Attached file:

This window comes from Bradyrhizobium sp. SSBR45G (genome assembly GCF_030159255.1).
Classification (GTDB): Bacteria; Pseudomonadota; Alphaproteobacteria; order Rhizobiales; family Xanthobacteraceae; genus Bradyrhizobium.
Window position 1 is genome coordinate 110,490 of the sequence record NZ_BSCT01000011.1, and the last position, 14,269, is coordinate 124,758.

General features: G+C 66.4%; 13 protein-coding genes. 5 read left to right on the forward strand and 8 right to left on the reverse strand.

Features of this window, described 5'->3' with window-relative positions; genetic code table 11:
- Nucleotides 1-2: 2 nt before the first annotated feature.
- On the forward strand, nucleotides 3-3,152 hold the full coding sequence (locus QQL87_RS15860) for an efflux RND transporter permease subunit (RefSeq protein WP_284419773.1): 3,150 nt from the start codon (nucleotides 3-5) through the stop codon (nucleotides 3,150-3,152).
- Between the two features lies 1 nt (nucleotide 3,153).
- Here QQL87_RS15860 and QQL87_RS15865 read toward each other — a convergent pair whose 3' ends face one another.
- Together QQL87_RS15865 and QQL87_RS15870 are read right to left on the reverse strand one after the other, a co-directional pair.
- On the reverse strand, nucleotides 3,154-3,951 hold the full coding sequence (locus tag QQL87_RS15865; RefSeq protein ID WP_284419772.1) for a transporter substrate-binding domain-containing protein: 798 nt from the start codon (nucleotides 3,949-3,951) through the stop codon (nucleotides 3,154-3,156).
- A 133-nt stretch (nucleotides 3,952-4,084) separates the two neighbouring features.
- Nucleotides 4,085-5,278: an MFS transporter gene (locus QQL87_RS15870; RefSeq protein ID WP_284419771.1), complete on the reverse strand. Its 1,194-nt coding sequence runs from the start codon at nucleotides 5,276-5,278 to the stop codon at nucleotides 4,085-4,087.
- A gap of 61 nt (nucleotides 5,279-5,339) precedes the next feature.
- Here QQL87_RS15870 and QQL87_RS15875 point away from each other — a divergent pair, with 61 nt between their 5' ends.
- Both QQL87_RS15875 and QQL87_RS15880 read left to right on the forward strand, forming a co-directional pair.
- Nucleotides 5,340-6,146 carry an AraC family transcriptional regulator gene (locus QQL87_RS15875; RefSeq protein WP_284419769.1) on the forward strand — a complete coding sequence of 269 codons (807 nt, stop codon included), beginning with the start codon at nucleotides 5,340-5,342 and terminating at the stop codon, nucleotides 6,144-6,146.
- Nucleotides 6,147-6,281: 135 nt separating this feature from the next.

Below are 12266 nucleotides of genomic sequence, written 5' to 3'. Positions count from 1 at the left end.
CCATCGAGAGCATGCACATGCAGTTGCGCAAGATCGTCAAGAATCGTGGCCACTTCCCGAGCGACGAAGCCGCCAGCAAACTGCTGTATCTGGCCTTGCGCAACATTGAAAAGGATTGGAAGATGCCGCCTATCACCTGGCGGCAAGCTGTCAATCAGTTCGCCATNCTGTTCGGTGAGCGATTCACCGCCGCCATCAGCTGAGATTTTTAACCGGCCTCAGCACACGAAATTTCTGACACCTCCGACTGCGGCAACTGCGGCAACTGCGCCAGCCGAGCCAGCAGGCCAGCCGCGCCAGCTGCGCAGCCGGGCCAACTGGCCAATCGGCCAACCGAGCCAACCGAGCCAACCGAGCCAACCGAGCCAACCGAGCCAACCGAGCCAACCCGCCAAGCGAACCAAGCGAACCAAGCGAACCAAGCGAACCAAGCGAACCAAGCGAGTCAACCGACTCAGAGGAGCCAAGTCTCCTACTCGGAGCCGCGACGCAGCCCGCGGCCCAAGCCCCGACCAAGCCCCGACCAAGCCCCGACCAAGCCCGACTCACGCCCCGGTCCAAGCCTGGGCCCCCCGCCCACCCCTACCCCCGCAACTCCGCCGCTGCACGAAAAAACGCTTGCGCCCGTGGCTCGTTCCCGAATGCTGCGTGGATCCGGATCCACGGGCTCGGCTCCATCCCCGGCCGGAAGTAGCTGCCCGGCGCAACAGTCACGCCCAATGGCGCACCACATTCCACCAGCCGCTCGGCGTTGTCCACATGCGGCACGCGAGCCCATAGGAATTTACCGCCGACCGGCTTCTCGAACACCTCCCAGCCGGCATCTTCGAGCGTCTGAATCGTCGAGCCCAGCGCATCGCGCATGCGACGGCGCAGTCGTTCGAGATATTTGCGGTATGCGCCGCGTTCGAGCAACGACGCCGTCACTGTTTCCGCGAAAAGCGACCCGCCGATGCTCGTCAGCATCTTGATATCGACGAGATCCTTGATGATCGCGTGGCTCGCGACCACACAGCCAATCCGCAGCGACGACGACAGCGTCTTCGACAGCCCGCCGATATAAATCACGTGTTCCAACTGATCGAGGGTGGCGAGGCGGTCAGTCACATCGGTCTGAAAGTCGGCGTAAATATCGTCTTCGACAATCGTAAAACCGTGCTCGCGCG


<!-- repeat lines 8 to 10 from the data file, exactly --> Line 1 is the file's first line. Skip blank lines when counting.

- Between the two features lies 1 nt (nucleotide 3,153).
- Here QQL87_RS15860 and QQL87_RS15865 read toward each other — a convergent pair whose 3' ends face one another.
- Together QQL87_RS15865 and QQL87_RS15870 are read right to left on the reverse strand one after the other, a co-directional pair.